My little word grabbed her attention.
“Do you like Zombies Ate My Neighbors?”
I started eating again.
We braved the next few years stitched together, a quilted patchwork of young girl dreams, clichéd broken dreams that shattered across long summer nights stealing sips of Popov and keeping each other’s scent locked away in dollar store journals.
The year I graduated high school, her junior year of college, she told me that she liked it when I drank because she didn’t feel as disgusted with herself. Her body filled with that sensation for both of our sakes. She told me this as we lay in just t-shirts and laundry day panties on her bedroom’s hardwood floor. Six empty cans of Bud Light blinked between us, their blue bodies the children of our shared tribulations: daddy issues, emotionally distant boyfriends, small towns with big mouths and a selected vocabulary of just our names and the f-word, something about not having enough of everything.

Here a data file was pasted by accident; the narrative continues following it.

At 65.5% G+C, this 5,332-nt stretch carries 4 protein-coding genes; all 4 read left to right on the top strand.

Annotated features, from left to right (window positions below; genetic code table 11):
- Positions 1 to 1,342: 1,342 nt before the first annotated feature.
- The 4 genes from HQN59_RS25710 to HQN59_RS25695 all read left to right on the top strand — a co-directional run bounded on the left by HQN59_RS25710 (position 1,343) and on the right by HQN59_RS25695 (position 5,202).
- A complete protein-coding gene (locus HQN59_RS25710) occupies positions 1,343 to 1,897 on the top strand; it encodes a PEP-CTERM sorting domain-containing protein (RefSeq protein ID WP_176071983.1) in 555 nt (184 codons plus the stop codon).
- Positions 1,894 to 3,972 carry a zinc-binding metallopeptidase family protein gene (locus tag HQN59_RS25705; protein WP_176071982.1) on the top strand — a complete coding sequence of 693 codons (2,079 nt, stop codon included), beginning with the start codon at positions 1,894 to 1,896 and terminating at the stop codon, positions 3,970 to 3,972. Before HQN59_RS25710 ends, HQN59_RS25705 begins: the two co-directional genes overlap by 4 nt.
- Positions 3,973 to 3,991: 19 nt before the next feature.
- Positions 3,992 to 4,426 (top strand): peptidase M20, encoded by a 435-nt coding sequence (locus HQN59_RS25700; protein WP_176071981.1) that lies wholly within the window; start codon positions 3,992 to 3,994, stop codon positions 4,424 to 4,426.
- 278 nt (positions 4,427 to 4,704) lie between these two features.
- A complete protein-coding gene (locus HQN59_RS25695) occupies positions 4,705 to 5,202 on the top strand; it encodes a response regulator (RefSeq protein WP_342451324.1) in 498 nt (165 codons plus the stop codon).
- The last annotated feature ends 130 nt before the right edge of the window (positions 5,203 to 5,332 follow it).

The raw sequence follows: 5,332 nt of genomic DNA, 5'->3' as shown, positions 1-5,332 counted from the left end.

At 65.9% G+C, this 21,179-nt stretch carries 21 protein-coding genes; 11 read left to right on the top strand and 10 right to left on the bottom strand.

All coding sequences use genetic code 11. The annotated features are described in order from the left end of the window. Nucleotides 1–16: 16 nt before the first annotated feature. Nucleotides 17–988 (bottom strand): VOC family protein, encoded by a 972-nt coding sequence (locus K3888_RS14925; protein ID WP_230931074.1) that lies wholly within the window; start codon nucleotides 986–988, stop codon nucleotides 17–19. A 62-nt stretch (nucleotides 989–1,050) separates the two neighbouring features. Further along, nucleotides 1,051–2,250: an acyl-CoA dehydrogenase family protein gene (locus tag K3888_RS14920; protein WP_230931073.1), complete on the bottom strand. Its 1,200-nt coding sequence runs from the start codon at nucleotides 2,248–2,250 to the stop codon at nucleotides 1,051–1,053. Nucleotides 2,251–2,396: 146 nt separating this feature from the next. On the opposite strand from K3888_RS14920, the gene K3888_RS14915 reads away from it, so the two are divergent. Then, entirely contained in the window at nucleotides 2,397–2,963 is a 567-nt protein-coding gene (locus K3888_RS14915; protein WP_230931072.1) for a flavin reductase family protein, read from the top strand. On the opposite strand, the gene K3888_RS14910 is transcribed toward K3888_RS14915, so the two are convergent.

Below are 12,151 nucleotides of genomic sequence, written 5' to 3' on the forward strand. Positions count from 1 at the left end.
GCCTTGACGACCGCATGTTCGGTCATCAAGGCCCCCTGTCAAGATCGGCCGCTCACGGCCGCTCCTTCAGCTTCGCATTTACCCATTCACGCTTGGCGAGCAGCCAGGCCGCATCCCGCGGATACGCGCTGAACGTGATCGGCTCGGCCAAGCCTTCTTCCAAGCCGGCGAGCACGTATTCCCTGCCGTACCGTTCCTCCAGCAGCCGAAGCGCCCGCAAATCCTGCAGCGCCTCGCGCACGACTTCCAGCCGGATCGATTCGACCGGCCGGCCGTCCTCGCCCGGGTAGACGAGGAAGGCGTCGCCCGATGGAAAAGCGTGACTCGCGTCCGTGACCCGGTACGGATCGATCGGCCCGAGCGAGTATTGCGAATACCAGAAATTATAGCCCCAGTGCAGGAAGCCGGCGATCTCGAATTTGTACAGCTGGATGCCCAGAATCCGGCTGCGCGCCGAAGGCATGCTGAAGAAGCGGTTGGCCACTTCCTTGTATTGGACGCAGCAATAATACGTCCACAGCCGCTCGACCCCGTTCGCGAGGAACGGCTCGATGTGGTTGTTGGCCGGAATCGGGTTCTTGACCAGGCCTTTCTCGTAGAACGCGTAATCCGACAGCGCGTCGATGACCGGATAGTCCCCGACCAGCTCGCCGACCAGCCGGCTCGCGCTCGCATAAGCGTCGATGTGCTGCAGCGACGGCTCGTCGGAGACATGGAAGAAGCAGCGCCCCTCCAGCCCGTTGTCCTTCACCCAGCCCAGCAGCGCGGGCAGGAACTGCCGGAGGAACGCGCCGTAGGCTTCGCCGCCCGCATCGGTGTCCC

Her voice dissolved in a cloud of fermentation. “We’re gonna stay like this for a long time. I hate using the word forever, so don’t make me.”
I turned over. I watched a dollop of sweat bead between her breasts. She wore a block of light across her shoulders, a selection of eerie blue from either the moon or the fluorescent dive bar sign near her apartment. It was like dipping my tongue in a glass of salt, watching her wait for a response, a suspension controlled by the shifts and sounds of my mouth alone.
Finally, I found a response somewhere on her skin, and I said to her, “I don’t want to leave you.”
She kissed me on the forehead. “Don’t start.” Then she was silent.
That silence, whatever is what, followed us for many years. A quiet thing that manifested into some sort of disease, a sickness that stole the very fingerprint of our relationship, and we tried so hard to fight it.